09 September 2017

I don't know: Climate Stability Bonds edition

Social Policy Bonds aren't always the best way of solving a social or environmental problem. When such a problem has a clearly identified (and universally acknowledged) cause, or set of causes, then direct action, usually done, or organised, by government, is probably the most efficient way of solving it. Much of the raison d'etre of government arises from its ability to raise revenue to solve our social problems. Dealing with military threats, providing basic sanitation and transport infrastructure, and elementary education are examples of solutions that are usually best funded via, and designed, by government.

Other problems are trickier: crime, for instance, or health and education beyond universally achieved basic levels. Or, at the global level, risks of nuclear conflict. Tried and tested approaches can help, and many dedicated, hard-working people follow these, with some, limited, success. But, in my view, these problems have so many causes, and the relationships between cause and effect can change so radically over time, and differ so widely between geographic areas, that the one-size-fits-all, top down, approaches that characterise government action just don't work. Especially when our goals are inescapably long term in nature, we need diverse, adaptive approaches that government does not do well. It is for these goals, I believe, that the Social Policy Bond concept can show the most marked advantage over any other approach.

I am not sure about climate change. A correspondent, who knows a lot more about the science than I do, tells me that it is now beyond doubt that the causes of climate change (or climate breakdown, as George Monbiot puts it) are anthropogenic greenhouse gas emissions. If this is the case, then perhaps my suggested solution of Climate Stabiity Bonds aimed at addressing the depredations caused by climate change to human, animal and plant life might not be optimal. The most efficient solution might be to target greenhouse gas emissions directly, either through a carbon tax, or cap and trade, or (possibly) by a Social Policy Bond issue targeting the composition of the atmosphere.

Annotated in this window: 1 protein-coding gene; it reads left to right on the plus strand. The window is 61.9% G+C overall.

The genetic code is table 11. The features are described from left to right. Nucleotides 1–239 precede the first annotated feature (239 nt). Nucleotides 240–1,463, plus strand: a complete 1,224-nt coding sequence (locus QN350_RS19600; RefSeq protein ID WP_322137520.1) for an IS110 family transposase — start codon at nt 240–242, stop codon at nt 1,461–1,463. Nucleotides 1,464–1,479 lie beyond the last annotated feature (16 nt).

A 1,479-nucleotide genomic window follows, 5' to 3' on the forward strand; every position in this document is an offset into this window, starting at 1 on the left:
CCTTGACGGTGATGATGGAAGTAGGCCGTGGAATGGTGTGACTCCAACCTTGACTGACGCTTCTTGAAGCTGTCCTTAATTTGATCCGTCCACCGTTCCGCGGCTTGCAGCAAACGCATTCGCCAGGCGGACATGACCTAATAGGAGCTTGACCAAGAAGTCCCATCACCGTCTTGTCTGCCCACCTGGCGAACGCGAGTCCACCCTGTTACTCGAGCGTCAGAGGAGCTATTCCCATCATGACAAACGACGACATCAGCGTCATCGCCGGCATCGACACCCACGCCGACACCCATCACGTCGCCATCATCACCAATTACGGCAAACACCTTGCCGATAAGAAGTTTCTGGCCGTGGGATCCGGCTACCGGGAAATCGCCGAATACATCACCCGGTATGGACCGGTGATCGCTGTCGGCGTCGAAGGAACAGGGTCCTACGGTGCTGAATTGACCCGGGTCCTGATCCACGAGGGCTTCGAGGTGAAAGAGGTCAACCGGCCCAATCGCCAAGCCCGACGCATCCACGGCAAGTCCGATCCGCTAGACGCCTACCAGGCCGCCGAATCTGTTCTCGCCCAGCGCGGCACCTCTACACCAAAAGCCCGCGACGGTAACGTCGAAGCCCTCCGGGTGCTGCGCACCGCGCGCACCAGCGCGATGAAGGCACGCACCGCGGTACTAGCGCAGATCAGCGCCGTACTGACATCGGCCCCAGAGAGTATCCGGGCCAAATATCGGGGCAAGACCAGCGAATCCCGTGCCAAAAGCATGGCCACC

Theoretical efficiency, though, isn't the only criterion. I said 'univerally acknowledged', in my first para, above. And I've written many times here and on the SocialGoals.com website about the importance of buy-in. For dealing with climate change, which is going to require the expenditure of massive resources, upfront, for an uncertain and inherently long-term benefit, buy-in is as elusive as it is crucial. I don't know whether there will ever be enough buy-in globally to deal adequately with greenhouse gas emissions. The Climate Stability Bond approach might yet have presentational advantages and more palatable money flows than such elegant solutions as a carbon tax. Any presentational advantages would be due to people's more readily identifying with the direct targeting for reduction of the impacts of adverse climatic events, whether they be short term - and televisual - such as hurricanes, or long term and drawn out, such as desertification. The money flows would be more palatable because, essentially, payment is for results: Climate Stability Bonds would not be redeemed until all targeted goals had been achieved. Another possible advantage of the bond approach is that it could be more ambitious than simply trying to return our atmosphere to something like its pre-industrial state. With a much greater global population than (say) 150 years ago, climatic disasters on an appalling scale would still occur, even if that very remote goal were achieved and sustained. A bond approach could, amongst other goals, target those disasters for reduction.

Set against those possible advantages is the more practical one of the atmosphere's composition being much more readily measurable than the multiple goals of a Climate Stability Bond regime.  

I''ll conclude inconclusively, by suggesting that perhaps the best approach would be to target (1) atmospheric composition and (2) the impacts of adverse climatic events, independently. Social Policy Bonds could be used to achieve either goal, or both, or neither. Much depends on how willingly people will pay upfront for the abstract-sounding goal of aiming to reduce greeenhouse gases in the atmosphere to their pre-industrial levels.